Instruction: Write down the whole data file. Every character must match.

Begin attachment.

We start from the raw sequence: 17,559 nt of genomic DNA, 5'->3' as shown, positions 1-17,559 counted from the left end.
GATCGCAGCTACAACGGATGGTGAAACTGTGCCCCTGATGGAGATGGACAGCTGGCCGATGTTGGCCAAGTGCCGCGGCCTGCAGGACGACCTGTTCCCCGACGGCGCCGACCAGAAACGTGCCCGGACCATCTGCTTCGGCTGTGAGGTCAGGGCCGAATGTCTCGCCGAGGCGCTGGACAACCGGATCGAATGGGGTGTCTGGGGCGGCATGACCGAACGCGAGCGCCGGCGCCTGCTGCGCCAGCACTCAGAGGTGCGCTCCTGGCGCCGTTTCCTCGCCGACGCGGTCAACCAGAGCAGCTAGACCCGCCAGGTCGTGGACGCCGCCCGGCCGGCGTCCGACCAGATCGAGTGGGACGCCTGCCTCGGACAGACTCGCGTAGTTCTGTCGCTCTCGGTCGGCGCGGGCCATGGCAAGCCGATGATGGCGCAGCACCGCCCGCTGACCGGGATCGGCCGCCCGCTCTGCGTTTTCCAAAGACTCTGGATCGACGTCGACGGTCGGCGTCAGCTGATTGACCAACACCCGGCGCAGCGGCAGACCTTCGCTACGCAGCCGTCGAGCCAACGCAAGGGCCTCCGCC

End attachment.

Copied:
We start from the raw sequence: 17,559 nt of genomic DNA, 5'->3' as shown, positions 1-17,559 counted from the left end.
GATCGCAGCTACAACGGATGGTGAAACTGTGCCCCTGATGGAGATGGACAGCTGGCCGATGTTGGCCAAGTGCCGCGGCCTGCAGGACGACCTGTTCCCCGACGGCGCCGACCAGAAACGTGCCCGGACCATCTGCTTCGGCTGTGAGGTCAGGGCCGAATGTCTCGCCGAGGCGCTGGACAACCGGATCGAATGGGGTGTCTGGGGCGGCATGACCGAACGCGAGCGCCGGCGCCTGCTGCGCCAGCACTCAGAGGTGCGCTCCTGGCGCCGTTTCCTCGCCGACGCGGTCAACCAGAGCAGCTAGACCCGCCAGGTCGTGGACGCCGCCCGGCCGGCGTCCGACCAGATCGAGTGGGACGCCTGCCTCGGACAGACTCGCGTAGTTCTGTCGCTCTCGGTCGGCGCGGGCCATGGCAAGCCGATGATGGCGCAGCACCGCCCGCTGACCGGGATCGGCCGCCCGCTCTGCGTTTTCCAAAGACTCTGGATCGACGTCGACGGTCGGCGTCAGCTGATTGACCAACACCCGGCGCAGCGGCAGACCTTCGCTACGCAGCCGTCGAGCCAACGCAAGGGCCTCCGCC